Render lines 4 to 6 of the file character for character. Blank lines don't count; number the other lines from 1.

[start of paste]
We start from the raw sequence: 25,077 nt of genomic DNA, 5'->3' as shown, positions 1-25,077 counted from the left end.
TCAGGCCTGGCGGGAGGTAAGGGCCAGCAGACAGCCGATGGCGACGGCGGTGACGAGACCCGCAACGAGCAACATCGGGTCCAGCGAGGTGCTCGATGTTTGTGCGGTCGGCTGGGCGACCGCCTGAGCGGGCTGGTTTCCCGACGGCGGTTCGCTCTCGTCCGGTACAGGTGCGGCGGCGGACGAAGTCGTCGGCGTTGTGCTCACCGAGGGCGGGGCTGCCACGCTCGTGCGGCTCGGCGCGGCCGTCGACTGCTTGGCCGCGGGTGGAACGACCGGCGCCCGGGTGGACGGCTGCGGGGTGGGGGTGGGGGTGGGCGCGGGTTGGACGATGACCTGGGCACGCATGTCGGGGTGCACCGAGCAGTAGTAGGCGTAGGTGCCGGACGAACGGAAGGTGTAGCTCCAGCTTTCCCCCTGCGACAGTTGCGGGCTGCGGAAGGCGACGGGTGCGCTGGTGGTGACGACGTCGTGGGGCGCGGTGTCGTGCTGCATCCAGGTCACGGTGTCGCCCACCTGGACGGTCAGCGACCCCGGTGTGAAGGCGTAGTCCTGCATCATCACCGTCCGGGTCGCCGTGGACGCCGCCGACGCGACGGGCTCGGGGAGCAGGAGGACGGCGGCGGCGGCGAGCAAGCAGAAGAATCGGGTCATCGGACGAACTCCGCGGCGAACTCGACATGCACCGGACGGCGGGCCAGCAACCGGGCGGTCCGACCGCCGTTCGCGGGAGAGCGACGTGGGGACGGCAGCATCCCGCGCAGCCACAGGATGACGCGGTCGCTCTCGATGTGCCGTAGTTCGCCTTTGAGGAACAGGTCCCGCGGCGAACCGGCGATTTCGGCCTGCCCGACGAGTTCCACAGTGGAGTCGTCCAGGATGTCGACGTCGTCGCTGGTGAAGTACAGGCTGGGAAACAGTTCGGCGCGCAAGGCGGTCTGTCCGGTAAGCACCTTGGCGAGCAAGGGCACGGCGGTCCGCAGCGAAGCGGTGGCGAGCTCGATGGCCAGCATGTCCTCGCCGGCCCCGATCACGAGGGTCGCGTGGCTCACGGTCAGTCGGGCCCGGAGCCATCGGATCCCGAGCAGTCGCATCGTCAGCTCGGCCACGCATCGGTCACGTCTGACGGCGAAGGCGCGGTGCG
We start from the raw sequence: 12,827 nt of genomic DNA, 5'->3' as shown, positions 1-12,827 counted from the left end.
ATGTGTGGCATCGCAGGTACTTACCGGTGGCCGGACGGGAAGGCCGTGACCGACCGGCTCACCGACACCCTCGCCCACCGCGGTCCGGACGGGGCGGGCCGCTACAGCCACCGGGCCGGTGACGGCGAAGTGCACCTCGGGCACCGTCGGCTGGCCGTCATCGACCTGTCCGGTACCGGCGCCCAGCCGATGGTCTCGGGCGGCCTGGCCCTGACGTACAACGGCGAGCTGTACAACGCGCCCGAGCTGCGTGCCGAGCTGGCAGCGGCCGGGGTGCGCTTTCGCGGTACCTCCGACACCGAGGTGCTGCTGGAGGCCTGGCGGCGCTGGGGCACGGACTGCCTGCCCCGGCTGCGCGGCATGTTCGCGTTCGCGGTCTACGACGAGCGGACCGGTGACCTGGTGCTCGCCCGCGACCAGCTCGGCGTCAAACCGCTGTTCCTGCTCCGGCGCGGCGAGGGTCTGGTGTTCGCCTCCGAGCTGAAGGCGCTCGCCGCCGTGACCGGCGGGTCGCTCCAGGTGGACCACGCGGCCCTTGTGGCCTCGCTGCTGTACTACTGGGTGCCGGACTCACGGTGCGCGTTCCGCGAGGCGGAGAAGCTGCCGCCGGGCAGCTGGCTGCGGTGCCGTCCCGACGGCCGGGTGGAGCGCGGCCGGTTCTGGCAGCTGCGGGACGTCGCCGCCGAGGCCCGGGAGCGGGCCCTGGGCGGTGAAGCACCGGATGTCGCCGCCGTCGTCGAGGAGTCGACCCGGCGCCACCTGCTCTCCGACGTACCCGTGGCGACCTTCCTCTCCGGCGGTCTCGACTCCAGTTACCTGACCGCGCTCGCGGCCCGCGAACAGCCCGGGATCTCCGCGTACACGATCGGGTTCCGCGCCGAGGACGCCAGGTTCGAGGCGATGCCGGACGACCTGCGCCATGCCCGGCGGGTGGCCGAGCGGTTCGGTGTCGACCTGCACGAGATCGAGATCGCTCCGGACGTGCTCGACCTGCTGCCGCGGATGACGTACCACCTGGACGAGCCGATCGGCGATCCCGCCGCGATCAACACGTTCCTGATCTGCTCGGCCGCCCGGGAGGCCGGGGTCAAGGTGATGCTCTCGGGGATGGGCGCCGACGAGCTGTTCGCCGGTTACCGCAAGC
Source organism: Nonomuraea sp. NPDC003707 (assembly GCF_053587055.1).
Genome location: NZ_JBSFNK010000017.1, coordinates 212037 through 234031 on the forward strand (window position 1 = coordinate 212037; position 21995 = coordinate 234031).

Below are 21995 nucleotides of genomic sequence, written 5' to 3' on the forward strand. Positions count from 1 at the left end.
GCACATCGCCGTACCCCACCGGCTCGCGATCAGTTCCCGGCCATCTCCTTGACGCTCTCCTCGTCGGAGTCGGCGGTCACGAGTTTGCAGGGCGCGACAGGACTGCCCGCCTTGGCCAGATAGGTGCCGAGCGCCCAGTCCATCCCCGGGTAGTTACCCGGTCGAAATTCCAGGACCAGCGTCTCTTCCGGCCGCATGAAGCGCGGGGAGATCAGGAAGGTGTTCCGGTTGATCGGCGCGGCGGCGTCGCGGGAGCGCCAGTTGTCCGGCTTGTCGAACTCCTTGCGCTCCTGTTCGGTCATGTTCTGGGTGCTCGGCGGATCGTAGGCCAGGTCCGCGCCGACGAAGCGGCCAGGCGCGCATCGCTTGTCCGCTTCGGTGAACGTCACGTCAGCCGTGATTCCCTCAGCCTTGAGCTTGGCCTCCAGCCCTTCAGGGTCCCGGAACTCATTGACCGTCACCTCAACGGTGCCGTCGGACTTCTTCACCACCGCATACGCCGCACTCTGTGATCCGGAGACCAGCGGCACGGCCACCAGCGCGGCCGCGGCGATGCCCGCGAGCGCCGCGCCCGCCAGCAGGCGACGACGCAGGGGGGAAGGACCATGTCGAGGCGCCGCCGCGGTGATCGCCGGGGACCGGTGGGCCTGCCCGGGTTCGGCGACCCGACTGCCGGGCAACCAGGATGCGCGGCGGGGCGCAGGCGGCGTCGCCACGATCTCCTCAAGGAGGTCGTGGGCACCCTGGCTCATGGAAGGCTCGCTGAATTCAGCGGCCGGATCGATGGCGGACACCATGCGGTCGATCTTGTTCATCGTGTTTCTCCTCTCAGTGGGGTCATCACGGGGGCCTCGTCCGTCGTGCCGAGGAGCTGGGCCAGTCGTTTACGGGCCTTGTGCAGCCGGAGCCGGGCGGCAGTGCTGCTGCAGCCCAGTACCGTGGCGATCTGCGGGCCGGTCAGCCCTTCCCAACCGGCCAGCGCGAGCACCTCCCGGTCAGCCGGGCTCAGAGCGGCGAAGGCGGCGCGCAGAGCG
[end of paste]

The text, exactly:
ATGTGTGGCATCGCAGGTACTTACCGGTGGCCGGACGGGAAGGCCGTGACCGACCGGCTCACCGACACCCTCGCCCACCGCGGTCCGGACGGGGCGGGCCGCTACAGCCACCGGGCCGGTGACGGCGAAGTGCACCTCGGGCACCGTCGGCTGGCCGTCATCGACCTGTCCGGTACCGGCGCCCAGCCGATGGTCTCGGGCGGCCTGGCCCTGACGTACAACGGCGAGCTGTACAACGCGCCCGAGCTGCGTGCCGAGCTGGCAGCGGCCGGGGTGCGCTTTCGCGGTACCTCCGACACCGAGGTGCTGCTGGAGGCCTGGCGGCGCTGGGGCACGGACTGCCTGCCCCGGCTGCGCGGCATGTTCGCGTTCGCGGTCTACGACGAGCGGACCGGTGACCTGGTGCTCGCCCGCGACCAGCTCGGCGTCAAACCGCTGTTCCTGCTCCGGCGCGGCGAGGGTCTGGTGTTCGCCTCCGAGCTGAAGGCGCTCGCCGCCGTGACCGGCGGGTCGCTCCAGGTGGACCACGCGGCCCTTGTGGCCTCGCTGCTGTACTACTGGGTGCCGGACTCACGGTGCGCGTTCCGCGAGGCGGAGAAGCTGCCGCCGGGCAGCTGGCTGCGGTGCCGTCCCGACGGCCGGGTGGAGCGCGGCCGGTTCTGGCAGCTGCGGGACGTCGCCGCCGAGGCCCGGGAGCGGGCCCTGGGCGGTGAAGCACCGGATGTCGCCGCCGTCGTCGAGGAGTCGACCCGGCGCCACCTGCTCTCCGACGTACCCGTGGCGACCTTCCTCTCCGGCGGTCTCGACTCCAGTTACCTGACCGCGCTCGCGGCCCGCGAACAGCCCGGGATCTCCGCGTACACGATCGGGTTCCGCGCCGAGGACGCCAGGTTCGAGGCGATGCCGGACGACCTGCGCCATGCCCGGCGGGTGGCCGAGCGGTTCGGTGTCGACCTGCACGAGATCGAGATCGCTCCGGACGTGCTCGACCTGCTGCCGCGGATGACGTACCACCTGGACGAGCCGATCGGCGATCCCGCCGCGATCAACACGTTCCTGATCTGCTCGGCCGCCCGGGAGGCCGGGGTCAAGGTGATGCTCTCGGGGATGGGCGCCGACGAGCTGTTCGCCGGTTACCGCAAGC
Source organism: Nonomuraea sp. NPDC003707 (assembly GCF_053587055.1).
Genome location: NZ_JBSFNK010000017.1, coordinates 212037 through 234031 on the forward strand (window position 1 = coordinate 212037; position 21995 = coordinate 234031).